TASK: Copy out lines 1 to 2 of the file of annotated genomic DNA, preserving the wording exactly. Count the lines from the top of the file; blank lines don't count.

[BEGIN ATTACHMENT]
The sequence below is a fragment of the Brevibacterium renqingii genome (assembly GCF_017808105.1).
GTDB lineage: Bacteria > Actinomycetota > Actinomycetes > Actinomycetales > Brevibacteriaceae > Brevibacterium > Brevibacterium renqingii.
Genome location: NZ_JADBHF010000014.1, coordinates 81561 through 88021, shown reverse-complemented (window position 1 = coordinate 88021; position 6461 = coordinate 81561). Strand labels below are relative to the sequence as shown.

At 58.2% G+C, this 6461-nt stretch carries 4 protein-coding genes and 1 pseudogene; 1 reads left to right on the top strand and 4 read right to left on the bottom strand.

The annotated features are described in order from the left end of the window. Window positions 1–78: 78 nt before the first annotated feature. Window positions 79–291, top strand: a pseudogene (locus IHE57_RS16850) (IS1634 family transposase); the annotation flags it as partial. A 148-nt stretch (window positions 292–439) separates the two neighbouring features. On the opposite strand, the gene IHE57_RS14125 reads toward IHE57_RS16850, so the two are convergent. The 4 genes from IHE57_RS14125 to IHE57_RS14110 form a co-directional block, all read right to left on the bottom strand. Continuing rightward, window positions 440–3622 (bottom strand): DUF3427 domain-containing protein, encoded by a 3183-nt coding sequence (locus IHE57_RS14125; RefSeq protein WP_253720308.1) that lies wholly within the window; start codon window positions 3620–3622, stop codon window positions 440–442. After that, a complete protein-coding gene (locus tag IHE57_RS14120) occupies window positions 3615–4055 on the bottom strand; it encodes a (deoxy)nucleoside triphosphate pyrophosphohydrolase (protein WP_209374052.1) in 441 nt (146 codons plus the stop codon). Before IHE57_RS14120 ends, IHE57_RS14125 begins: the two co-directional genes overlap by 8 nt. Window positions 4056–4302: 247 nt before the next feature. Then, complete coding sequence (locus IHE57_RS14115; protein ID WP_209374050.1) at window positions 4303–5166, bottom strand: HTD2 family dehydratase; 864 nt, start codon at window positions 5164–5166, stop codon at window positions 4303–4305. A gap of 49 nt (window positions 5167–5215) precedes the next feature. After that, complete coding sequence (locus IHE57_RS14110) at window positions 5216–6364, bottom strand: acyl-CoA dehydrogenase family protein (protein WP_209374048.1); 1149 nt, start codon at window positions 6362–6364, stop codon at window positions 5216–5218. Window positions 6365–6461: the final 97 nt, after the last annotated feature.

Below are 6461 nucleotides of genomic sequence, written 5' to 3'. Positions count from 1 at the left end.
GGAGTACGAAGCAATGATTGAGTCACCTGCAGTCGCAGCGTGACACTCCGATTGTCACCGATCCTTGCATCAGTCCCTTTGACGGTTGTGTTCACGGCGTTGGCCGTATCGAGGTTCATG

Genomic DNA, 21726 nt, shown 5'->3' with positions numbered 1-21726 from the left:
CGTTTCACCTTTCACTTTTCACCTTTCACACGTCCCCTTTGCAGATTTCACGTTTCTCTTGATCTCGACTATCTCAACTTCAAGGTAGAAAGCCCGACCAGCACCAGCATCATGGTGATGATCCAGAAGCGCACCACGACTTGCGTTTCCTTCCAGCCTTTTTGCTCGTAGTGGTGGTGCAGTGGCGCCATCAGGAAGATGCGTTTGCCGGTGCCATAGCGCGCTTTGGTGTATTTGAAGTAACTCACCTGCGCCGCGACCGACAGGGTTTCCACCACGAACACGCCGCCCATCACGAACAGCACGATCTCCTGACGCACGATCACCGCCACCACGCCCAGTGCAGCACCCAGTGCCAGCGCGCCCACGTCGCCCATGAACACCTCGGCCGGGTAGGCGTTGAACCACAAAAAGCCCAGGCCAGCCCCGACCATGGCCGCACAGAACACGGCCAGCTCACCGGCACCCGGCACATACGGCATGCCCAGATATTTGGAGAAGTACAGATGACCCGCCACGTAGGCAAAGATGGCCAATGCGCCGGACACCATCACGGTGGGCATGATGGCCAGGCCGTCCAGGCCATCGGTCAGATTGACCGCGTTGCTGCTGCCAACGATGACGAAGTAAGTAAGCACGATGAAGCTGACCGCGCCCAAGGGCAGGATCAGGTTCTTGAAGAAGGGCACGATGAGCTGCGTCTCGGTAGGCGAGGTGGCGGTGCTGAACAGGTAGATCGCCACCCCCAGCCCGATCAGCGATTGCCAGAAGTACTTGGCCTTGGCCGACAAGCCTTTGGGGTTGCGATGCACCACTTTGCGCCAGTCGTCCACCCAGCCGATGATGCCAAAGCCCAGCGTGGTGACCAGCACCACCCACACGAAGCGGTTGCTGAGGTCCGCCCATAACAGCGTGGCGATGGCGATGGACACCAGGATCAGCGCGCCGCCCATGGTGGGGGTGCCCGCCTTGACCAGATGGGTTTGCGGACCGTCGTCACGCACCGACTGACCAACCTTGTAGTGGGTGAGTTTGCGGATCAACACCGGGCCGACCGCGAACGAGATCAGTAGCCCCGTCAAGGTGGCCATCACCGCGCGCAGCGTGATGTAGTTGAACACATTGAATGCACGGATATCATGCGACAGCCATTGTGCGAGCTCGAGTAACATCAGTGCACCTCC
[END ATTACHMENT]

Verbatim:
The sequence below is a fragment of the Brevibacterium renqingii genome (assembly GCF_017808105.1).
GTDB lineage: Bacteria > Actinomycetota > Actinomycetes > Actinomycetales > Brevibacteriaceae > Brevibacterium > Brevibacterium renqingii.